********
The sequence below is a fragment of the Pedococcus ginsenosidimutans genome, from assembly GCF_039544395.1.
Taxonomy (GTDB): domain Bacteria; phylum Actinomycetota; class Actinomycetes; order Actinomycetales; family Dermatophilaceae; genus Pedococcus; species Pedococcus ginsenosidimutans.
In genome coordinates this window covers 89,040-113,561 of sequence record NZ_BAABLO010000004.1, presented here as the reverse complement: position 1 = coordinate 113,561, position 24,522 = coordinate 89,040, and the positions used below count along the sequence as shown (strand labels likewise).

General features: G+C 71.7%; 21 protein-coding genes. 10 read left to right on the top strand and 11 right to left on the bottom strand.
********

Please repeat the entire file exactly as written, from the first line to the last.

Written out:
The sequence below is a fragment of the Pedococcus ginsenosidimutans genome, from assembly GCF_039544395.1.
Taxonomy (GTDB): domain Bacteria; phylum Actinomycetota; class Actinomycetes; order Actinomycetales; family Dermatophilaceae; genus Pedococcus; species Pedococcus ginsenosidimutans.
In genome coordinates this window covers 89,040-113,561 of sequence record NZ_BAABLO010000004.1, presented here as the reverse complement: position 1 = coordinate 113,561, position 24,522 = coordinate 89,040, and the positions used below count along the sequence as shown (strand labels likewise).

General features: G+C 71.7%; 21 protein-coding genes. 10 read left to right on the top strand and 11 right to left on the bottom strand.